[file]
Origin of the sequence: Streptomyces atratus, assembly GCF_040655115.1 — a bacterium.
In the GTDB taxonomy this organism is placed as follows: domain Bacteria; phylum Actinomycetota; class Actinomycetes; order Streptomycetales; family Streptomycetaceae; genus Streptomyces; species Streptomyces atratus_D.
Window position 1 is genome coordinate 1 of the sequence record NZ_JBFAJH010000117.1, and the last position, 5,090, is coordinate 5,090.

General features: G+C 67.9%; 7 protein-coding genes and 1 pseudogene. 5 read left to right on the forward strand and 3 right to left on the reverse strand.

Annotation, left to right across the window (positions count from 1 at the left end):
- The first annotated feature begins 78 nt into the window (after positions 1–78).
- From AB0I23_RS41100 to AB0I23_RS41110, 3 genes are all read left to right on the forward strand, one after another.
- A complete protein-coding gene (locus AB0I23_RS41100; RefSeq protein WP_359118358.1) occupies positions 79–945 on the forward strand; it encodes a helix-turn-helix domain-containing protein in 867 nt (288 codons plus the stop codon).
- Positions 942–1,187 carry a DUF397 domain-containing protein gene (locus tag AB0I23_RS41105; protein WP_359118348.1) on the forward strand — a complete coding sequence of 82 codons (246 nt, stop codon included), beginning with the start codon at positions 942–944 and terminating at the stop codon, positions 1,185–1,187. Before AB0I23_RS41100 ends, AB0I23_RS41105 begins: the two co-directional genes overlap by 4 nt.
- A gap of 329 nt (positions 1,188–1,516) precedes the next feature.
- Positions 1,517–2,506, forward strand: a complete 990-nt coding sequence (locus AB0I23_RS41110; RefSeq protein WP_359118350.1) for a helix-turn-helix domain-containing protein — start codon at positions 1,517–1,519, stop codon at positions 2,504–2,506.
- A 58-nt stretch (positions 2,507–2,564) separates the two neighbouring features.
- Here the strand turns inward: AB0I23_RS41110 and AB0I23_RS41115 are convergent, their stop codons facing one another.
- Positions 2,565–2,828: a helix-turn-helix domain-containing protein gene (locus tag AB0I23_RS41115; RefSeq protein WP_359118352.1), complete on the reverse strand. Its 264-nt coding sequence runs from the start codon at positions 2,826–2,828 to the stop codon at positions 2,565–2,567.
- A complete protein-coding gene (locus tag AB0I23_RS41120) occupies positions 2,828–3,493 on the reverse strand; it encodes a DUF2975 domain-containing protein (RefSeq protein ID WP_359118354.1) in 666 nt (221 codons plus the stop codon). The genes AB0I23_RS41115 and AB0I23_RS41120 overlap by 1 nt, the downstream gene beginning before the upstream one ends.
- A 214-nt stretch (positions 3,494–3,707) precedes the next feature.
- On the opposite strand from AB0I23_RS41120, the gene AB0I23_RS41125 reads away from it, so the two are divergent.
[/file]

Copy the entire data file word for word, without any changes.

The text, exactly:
Origin of the sequence: Streptomyces atratus, assembly GCF_040655115.1 — a bacterium.
In the GTDB taxonomy this organism is placed as follows: domain Bacteria; phylum Actinomycetota; class Actinomycetes; order Streptomycetales; family Streptomycetaceae; genus Streptomyces; species Streptomyces atratus_D.
Window position 1 is genome coordinate 1 of the sequence record NZ_JBFAJH010000117.1, and the last position, 5,090, is coordinate 5,090.

General features: G+C 67.9%; 7 protein-coding genes and 1 pseudogene. 5 read left to right on the forward strand and 3 right to left on the reverse strand.

Annotation, left to right across the window (positions count from 1 at the left end):
- The first annotated feature begins 78 nt into the window (after positions 1–78).
- From AB0I23_RS41100 to AB0I23_RS41110, 3 genes are all read left to right on the forward strand, one after another.
- A complete protein-coding gene (locus AB0I23_RS41100; RefSeq protein WP_359118358.1) occupies positions 79–945 on the forward strand; it encodes a helix-turn-helix domain-containing protein in 867 nt (288 codons plus the stop codon).
- Positions 942–1,187 carry a DUF397 domain-containing protein gene (locus tag AB0I23_RS41105; protein WP_359118348.1) on the forward strand — a complete coding sequence of 82 codons (246 nt, stop codon included), beginning with the start codon at positions 942–944 and terminating at the stop codon, positions 1,185–1,187. Before AB0I23_RS41100 ends, AB0I23_RS41105 begins: the two co-directional genes overlap by 4 nt.
- A gap of 329 nt (positions 1,188–1,516) precedes the next feature.
- Positions 1,517–2,506, forward strand: a complete 990-nt coding sequence (locus AB0I23_RS41110; RefSeq protein WP_359118350.1) for a helix-turn-helix domain-containing protein — start codon at positions 1,517–1,519, stop codon at positions 2,504–2,506.
- A 58-nt stretch (positions 2,507–2,564) separates the two neighbouring features.
- Here the strand turns inward: AB0I23_RS41110 and AB0I23_RS41115 are convergent, their stop codons facing one another.
- Positions 2,565–2,828: a helix-turn-helix domain-containing protein gene (locus tag AB0I23_RS41115; RefSeq protein WP_359118352.1), complete on the reverse strand. Its 264-nt coding sequence runs from the start codon at positions 2,826–2,828 to the stop codon at positions 2,565–2,567.
- A complete protein-coding gene (locus tag AB0I23_RS41120) occupies positions 2,828–3,493 on the reverse strand; it encodes a DUF2975 domain-containing protein (RefSeq protein ID WP_359118354.1) in 666 nt (221 codons plus the stop codon). The genes AB0I23_RS41115 and AB0I23_RS41120 overlap by 1 nt, the downstream gene beginning before the upstream one ends.
- A 214-nt stretch (positions 3,494–3,707) precedes the next feature.
- On the opposite strand from AB0I23_RS41120, the gene AB0I23_RS41125 reads away from it, so the two are divergent.